Advocates and state and city officials rallied at City Hall Wednesday in support of stricter proposed state regulations on private schools and to condemn what they called four years of city failure to address educational deficiencies at yeshivas, religious Jewish schools.
Naftuli Moster, executive director of Young Advocates for Fair Education and a yeshiva graduate, charged that a years-long city investigation of yeshivas accused of failing to meet state law has still yielded no results.
“For far too long, government authorities have done nothing as tens of thousands of children in Hasidic and ultra-Orthodox yeshivas have been denied a basic education,” Moster said at the event, also attended by Councilman Daniel Dromm and state Sen. Robert Jackson.
“The city’s foot-dragging on the investigation is an example of this indifference," Moster added.
State law requires private schools, including yeshivas, to offer an education “substantially equivalent” to a public one, and charges local school districts to investigate complaints alleging otherwise.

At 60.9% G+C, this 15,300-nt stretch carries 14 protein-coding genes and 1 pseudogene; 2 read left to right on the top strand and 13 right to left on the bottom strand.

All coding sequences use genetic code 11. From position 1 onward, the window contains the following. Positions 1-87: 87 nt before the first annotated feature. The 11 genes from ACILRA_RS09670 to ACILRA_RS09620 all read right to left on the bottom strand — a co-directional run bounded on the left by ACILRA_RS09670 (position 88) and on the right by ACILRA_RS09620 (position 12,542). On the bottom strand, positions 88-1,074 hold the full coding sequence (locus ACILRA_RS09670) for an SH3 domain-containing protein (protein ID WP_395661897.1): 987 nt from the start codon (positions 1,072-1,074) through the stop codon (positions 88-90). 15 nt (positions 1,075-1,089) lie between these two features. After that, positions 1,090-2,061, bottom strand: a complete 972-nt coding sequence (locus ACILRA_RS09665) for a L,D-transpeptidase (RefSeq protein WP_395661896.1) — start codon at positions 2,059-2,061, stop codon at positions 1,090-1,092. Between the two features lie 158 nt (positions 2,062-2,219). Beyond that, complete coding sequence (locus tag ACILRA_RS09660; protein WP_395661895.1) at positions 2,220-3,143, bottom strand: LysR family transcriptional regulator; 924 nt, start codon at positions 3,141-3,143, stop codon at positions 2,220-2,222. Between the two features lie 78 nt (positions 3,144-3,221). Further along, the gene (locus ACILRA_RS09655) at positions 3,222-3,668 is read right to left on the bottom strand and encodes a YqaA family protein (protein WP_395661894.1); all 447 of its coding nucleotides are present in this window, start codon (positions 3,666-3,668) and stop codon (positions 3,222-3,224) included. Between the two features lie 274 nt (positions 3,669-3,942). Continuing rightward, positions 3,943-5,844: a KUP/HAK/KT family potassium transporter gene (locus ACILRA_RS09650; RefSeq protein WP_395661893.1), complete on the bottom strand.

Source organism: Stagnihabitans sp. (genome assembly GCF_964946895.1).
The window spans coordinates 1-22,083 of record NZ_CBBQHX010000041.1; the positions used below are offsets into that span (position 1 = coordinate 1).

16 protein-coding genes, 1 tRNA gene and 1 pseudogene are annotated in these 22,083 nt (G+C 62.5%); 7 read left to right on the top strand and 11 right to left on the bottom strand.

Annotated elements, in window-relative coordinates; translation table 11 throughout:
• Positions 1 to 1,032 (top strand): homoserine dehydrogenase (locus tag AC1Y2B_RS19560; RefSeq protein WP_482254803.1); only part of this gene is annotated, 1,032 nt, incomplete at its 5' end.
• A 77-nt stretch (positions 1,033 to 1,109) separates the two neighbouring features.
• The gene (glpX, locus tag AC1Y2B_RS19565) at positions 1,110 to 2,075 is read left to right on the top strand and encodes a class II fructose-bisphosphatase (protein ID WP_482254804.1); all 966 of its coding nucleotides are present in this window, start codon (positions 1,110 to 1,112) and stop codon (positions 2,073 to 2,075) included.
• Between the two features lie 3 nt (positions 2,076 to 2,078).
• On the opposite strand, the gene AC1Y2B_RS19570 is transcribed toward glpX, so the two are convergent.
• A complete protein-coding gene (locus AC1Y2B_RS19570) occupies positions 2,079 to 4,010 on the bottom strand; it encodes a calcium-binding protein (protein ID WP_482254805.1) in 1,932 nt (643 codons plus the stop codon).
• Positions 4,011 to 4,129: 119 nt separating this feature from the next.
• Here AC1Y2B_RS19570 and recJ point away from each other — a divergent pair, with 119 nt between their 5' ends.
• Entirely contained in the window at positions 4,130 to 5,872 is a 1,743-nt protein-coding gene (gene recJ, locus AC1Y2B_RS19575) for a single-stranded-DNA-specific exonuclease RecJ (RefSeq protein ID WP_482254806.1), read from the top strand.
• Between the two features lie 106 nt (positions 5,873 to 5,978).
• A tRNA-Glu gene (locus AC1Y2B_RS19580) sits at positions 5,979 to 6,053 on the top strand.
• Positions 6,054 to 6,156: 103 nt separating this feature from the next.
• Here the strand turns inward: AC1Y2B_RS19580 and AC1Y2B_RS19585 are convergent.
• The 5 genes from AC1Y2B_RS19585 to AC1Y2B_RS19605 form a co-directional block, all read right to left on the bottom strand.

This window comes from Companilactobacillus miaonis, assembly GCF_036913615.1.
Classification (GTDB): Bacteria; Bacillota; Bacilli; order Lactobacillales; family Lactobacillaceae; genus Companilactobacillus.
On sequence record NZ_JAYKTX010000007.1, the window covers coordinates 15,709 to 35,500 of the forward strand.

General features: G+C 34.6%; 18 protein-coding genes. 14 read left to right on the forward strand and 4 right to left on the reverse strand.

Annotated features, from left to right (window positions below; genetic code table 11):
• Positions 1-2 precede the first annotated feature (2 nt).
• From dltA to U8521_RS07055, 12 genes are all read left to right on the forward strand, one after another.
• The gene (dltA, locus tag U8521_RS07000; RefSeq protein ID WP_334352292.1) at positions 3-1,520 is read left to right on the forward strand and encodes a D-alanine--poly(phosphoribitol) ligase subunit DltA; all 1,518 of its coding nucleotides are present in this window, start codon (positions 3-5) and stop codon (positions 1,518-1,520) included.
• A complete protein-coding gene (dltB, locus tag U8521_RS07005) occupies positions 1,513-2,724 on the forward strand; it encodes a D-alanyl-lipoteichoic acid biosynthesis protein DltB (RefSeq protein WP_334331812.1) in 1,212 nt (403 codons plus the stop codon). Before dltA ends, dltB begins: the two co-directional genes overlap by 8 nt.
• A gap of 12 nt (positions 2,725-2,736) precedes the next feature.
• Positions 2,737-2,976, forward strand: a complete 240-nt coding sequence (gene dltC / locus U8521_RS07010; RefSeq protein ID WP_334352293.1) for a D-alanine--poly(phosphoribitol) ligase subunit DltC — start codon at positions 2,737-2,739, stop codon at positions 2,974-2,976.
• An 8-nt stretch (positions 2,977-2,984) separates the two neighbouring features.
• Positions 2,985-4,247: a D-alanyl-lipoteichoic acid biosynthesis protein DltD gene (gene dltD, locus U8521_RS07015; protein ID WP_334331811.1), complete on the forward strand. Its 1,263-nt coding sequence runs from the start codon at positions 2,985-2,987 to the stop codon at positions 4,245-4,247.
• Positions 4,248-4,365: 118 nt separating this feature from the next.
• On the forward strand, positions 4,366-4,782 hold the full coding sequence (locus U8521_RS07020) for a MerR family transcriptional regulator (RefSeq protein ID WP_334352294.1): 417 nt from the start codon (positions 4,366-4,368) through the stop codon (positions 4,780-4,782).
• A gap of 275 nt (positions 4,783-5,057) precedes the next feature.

Critics have claimed many yeshivas fail to offer basic English or math instruction after the early grades, focusing almost exclusively on religious instruction and leaving students unprepared to enter college and the workforce. Many of the schools receive some public funding.
Sheindy Weichman, whose 13-year-old son attends a Williamsburg yeshiva, said her son receives minimal English and math instruction, and no science.
“He’s never written a book report, or a short story or a composition," she said.
The city launched a probe into the teaching at almost 30 yeshivas in 2015, but hasn’t yet released the results or provided a timeline for making them public.
“We’ve visited every school in this inquiry and are now working with them to gather important documentation and followup information” said city Education Department spokesman Will Mantell.
The state Education Department released new guidelines last November that would give local school districts deadlines for completing investigations of private schools accused of flouting state law. The proposed rules are now open for public comment, and the Board of Regents will vote on them this fall.